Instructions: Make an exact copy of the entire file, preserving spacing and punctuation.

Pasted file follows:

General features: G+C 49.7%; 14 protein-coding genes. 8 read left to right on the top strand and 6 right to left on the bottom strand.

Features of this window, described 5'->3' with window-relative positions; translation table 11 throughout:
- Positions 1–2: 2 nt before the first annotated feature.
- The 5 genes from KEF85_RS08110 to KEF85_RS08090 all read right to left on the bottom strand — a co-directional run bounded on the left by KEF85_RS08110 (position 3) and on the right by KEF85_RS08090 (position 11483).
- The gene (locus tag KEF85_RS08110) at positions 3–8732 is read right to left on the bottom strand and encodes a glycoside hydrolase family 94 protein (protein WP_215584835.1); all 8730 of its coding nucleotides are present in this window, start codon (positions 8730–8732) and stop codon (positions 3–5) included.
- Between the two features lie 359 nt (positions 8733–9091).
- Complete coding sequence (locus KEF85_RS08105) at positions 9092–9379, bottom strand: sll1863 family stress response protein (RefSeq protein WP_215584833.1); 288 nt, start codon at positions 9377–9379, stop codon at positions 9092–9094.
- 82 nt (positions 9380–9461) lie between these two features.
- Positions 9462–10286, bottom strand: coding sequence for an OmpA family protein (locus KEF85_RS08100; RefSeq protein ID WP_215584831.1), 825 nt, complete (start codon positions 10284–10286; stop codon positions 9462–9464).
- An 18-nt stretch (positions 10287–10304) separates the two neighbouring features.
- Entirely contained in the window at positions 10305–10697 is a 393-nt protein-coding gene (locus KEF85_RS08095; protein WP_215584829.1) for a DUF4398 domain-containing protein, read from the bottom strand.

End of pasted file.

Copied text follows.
General features: G+C 49.7%; 14 protein-coding genes. 8 read left to right on the top strand and 6 right to left on the bottom strand.

Features of this window, described 5'->3' with window-relative positions; translation table 11 throughout:
- Positions 1–2: 2 nt before the first annotated feature.
- The 5 genes from KEF85_RS08110 to KEF85_RS08090 all read right to left on the bottom strand — a co-directional run bounded on the left by KEF85_RS08110 (position 3) and on the right by KEF85_RS08090 (position 11483).
- The gene (locus tag KEF85_RS08110) at positions 3–8732 is read right to left on the bottom strand and encodes a glycoside hydrolase family 94 protein (protein WP_215584835.1); all 8730 of its coding nucleotides are present in this window, start codon (positions 8730–8732) and stop codon (positions 3–5) included.
- Between the two features lie 359 nt (positions 8733–9091).
- Complete coding sequence (locus KEF85_RS08105) at positions 9092–9379, bottom strand: sll1863 family stress response protein (RefSeq protein WP_215584833.1); 288 nt, start codon at positions 9377–9379, stop codon at positions 9092–9094.
- 82 nt (positions 9380–9461) lie between these two features.
- Positions 9462–10286, bottom strand: coding sequence for an OmpA family protein (locus KEF85_RS08100; RefSeq protein ID WP_215584831.1), 825 nt, complete (start codon positions 10284–10286; stop codon positions 9462–9464).
- An 18-nt stretch (positions 10287–10304) separates the two neighbouring features.
- Entirely contained in the window at positions 10305–10697 is a 393-nt protein-coding gene (locus KEF85_RS08095; protein WP_215584829.1) for a DUF4398 domain-containing protein, read from the bottom strand.